Darfur has rapidly, if largely invisibly, become a critical issue on Sudan’s political, military, and diplomatic landscape. It is also, in the view of the United Nations, rapidly becoming the greatest humanitarian crisis in all of Africa. Indeed, United Nations Emergency Relief Coordinator Jan Egeland said yesterday:
“The humanitarian situation in Darfur has quickly become one of the worst in the world. Access to people in need is blocked by the parties in conflict and now, as the need for aid grows, stocks of relief materials are dwindling,” [Egeland is also Under-Secretary-General in charge of the UN Office for the Coordination of Humanitarian Affairs (OCHA)].
[UN News Center, December 5, 2003]
The sheer scale of the disaster is escalating in numbers that are terrifying in their human implications:
“Fighting between forces loyal to the Government of Sudan and the main rebel Sudan Liberation Movement/Army (SLM/A) escalated in the Darfur areas last March and drove 670,000 people to join an earlier 200,000 internally displace persons (IDPs). Some 70,000 of them fled across the border into Chad, where they lack basic supplies, OCHA said.” [UN News Center, December 5, 2003]
Reports from other humanitarian organizations that have conducted assessments in Darfur show highly alarming rates of malnutrition in various populations. This occurs against a backdrop of Khartoum’s severe restrictions on and outright denial of humanitarian assistance, and an unwillingness to allow the international community any meaningful diplomatic role or observational role on the ground. Many thousands have died and many tens of thousands may die soon. A UN report of November 30, 2003 notes that 299 deaths were registered in one week alone in mid-September among Internally Displaced Persons at Kebkabiya, a single camp of about 30,000 people in southern Darfur.
At the same time, Khartoum has clearly decided to resolve the issues that have produced the crisis in Darfur by military means. Despite the nominal cease-fire Khartoum signed on September 3, 2003, and its extension for a month on November 4, 2003, the regime gives no sign of reining in its Arab militia (the Janjaweed). On the contrary, militia activity has grown rapidly in recent months according to yet another UN account, especially in western Darfur. Neither the Sudan Liberation Army (SLA) nor the uneasily allied Justice and Equality Movement (JEM) see anything but military options, given Khartoum’s brutal resolve.
 Peacekeeping and emergency transitional aid for post-war Sudan
Having promised Sudan a “large peace dividend” following a peace agreement, the Bush administration is now scrambling to avoid having its wholesale reneging on this promise recognized for what it is. But the promise was made explicitly in Congressional testimony on May 13, 2003 by Assistant Secretary of State for African Affairs Walter Kansteinter: “we stand ready to support reconstruction and development in post-war Sudan.” Further, in speaking of the need for Khartoum regime and the SPLM/A to reach peace under presently auspicious circumstances, Kansteiner declared that “both sides know that there will be a large peace dividend for reconstruction and development if, but only if, there is peace” (Scheduled testimony before the House International Relations Committee, May 13, 2003).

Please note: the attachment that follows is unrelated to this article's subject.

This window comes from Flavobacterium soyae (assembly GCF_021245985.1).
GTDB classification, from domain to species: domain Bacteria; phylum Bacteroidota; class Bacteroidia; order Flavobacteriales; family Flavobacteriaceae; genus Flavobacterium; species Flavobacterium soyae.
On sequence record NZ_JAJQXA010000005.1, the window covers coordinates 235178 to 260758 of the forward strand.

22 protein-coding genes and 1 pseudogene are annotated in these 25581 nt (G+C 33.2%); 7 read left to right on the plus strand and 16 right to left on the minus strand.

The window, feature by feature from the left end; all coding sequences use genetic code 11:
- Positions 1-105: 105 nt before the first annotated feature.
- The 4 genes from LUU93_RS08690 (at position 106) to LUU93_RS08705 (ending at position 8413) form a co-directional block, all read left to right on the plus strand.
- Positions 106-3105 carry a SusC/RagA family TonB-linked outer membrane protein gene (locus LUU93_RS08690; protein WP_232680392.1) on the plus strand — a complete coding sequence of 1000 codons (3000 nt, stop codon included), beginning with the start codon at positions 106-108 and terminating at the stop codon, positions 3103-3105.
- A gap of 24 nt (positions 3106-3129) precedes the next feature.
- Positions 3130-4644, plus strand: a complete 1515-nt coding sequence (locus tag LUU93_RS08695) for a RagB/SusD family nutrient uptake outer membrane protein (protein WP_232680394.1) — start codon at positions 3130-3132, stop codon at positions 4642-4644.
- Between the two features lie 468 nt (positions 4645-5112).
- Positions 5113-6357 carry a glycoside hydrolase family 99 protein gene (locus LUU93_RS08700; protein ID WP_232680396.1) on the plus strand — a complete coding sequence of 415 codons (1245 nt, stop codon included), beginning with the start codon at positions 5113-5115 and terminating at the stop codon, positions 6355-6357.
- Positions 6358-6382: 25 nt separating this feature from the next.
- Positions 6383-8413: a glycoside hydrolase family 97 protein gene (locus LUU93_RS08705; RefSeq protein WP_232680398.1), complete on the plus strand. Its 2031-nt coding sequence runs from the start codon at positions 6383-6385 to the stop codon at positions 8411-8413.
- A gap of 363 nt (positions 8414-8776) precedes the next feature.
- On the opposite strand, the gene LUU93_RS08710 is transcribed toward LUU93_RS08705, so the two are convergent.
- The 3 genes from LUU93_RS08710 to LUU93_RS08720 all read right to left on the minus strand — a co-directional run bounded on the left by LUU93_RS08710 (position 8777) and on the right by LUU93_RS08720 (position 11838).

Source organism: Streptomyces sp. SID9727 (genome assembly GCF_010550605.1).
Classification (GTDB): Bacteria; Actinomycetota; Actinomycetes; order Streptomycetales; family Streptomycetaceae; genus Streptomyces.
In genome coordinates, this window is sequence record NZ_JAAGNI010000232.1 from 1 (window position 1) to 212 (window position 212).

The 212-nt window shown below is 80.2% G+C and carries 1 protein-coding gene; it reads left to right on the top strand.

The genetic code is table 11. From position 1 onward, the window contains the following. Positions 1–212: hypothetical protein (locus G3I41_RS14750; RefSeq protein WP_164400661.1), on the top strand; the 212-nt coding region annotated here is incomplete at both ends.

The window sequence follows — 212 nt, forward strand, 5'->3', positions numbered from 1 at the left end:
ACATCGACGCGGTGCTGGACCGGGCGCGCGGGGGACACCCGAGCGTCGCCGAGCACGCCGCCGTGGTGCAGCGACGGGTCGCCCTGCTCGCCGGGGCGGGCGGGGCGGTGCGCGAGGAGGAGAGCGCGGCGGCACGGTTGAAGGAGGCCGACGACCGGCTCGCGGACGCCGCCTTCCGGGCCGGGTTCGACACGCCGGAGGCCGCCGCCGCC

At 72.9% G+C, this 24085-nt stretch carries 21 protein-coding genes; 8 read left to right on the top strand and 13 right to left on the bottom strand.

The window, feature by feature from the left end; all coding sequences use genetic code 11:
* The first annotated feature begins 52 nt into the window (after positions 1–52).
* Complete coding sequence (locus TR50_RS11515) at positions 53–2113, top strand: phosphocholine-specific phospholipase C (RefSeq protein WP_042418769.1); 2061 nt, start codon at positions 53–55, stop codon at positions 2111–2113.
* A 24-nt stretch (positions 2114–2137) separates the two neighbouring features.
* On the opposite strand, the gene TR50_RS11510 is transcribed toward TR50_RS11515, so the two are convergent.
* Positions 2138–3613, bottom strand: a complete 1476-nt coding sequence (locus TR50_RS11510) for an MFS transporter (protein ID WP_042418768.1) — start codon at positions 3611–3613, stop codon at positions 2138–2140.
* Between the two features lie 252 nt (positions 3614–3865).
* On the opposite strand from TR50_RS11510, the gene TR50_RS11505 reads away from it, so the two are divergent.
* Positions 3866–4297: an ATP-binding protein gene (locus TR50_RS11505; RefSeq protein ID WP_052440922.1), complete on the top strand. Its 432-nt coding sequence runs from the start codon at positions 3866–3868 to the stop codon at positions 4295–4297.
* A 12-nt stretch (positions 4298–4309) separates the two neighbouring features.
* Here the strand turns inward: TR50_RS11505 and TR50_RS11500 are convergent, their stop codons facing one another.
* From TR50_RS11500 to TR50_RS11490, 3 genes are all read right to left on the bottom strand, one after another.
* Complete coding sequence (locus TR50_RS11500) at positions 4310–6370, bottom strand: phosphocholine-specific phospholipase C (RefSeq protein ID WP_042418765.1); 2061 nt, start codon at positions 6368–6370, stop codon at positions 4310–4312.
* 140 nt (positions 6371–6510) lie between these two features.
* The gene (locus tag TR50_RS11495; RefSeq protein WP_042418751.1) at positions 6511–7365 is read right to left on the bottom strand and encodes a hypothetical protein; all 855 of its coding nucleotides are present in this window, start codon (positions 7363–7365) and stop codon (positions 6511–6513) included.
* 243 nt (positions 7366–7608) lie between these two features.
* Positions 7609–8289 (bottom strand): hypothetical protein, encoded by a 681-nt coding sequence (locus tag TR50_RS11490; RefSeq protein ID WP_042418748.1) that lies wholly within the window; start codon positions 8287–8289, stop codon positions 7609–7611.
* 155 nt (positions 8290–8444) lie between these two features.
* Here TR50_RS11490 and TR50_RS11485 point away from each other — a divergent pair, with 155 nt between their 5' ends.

But the Bush administration sought no money for Sudan in its gargantuan $87 billion supplemental foreign operations bill. And Congress in the end added only $20 million for “famine relief” for Sudan to the bill. This is a scandalous US abandoning of professed commitments. And just as scandalous are Bush administration declarations that the situation is otherwise. The BBC reports an American official as saying, “A speedy agreement could bring as much as $200m to the war-torn country” (BBC, December 6, 2003). Reuters reports this official as saying “the United States had about $200 million to be used to develop impoverished southern Sudan, with more to come depending on the shape of any peace deal” (Reuters, December 6, 2003).
But what is the budgetary reality behind this promise of “$200 million”? This is the amount that the US Agency for International Development (AID) had already committed to Sudan for the present fiscal year—a commitment that was based on a presumption of steady-state humanitarian needs (i.e., the humanitarian needs that would need to be met if conditions were to remain essentially unchanged—no war, but no peace either). This is, then, no “large peace dividend,” and to suggest otherwise is deeply disingenuous. Such disingenuousness has, of course, a number of precedents in Bush administration Sudan policy: one has only to look at the reports from the State Department and the White House of April 2003 (per the terms of the Sudan Peace Act) to see further egregious examples of dissimulation, tendentious skewing of discomfiting realities, as well as outright error.
The US still has not committed anything like the necessary resources for the sorts of emergency humanitarian transitional aid that will be required by the vast numbers of southern Sudanese that will be moving within the first half year of a peace agreement signing. Food security, emergency medical care (including efforts to combat HIV/AIDS and infant mortality), and rudimentary governance and civil society support for areas that have been utterly ravaged by war: all require commitment and resources that are nowhere in evidence. Disingenuous efforts to transmute previously appropriated US AID humanitarian resources into the promised “large peace dividend” are a disgrace, and augur poorly for the “day after” the peace agreement that is likely to figure so prominently in Bush administration claims for a major foreign policy success. Tragically, the US has far too many partners in this disgrace.